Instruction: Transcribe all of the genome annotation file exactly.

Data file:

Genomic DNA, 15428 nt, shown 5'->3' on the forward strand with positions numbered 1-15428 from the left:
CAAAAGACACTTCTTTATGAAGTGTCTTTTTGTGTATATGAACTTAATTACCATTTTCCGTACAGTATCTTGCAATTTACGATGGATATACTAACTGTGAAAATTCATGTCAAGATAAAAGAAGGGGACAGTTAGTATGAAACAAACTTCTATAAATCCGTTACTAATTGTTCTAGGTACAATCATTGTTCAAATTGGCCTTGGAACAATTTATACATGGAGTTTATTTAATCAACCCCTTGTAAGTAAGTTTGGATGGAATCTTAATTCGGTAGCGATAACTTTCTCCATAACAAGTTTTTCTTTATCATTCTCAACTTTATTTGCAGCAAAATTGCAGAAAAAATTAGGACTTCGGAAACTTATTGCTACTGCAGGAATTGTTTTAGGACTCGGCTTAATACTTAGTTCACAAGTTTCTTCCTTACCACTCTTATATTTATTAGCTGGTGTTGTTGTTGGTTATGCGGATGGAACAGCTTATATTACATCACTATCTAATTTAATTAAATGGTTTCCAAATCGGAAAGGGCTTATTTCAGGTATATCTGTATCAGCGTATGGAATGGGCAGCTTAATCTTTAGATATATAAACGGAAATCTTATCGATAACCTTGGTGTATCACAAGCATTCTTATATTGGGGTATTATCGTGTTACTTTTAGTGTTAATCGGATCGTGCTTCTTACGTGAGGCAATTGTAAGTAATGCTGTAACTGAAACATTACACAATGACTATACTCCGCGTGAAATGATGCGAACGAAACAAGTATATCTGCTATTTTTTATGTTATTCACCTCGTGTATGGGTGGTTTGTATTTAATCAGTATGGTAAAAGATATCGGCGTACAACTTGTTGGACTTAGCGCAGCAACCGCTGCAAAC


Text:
Genomic DNA, 15428 nt, shown 5'->3' on the forward strand with positions numbered 1-15428 from the left:
CAAAAGACACTTCTTTATGAAGTGTCTTTTTGTGTATATGAACTTAATTACCATTTTCCGTACAGTATCTTGCAATTTACGATGGATATACTAACTGTGAAAATTCATGTCAAGATAAAAGAAGGGGACAGTTAGTATGAAACAAACTTCTATAAATCCGTTACTAATTGTTCTAGGTACAATCATTGTTCAAATTGGCCTTGGAACAATTTATACATGGAGTTTATTTAATCAACCCCTTGTAAGTAAGTTTGGATGGAATCTTAATTCGGTAGCGATAACTTTCTCCATAACAAGTTTTTCTTTATCATTCTCAACTTTATTTGCAGCAAAATTGCAGAAAAAATTAGGACTTCGGAAACTTATTGCTACTGCAGGAATTGTTTTAGGACTCGGCTTAATACTTAGTTCACAAGTTTCTTCCTTACCACTCTTATATTTATTAGCTGGTGTTGTTGTTGGTTATGCGGATGGAACAGCTTATATTACATCACTATCTAATTTAATTAAATGGTTTCCAAATCGGAAAGGGCTTATTTCAGGTATATCTGTATCAGCGTATGGAATGGGCAGCTTAATCTTTAGATATATAAACGGAAATCTTATCGATAACCTTGGTGTATCACAAGCATTCTTATATTGGGGTATTATCGTGTTACTTTTAGTGTTAATCGGATCGTGCTTCTTACGTGAGGCAATTGTAAGTAATGCTGTAACTGAAACATTACACAATGACTATACTCCGCGTGAAATGATGCGAACGAAACAAGTATATCTGCTATTTTTTATGTTATTCACCTCGTGTATGGGTGGTTTGTATTTAATCAGTATGGTAAAAGATATCGGCGTACAACTTGTTGGACTTAGCGCAGCAACCGCTGCAAAC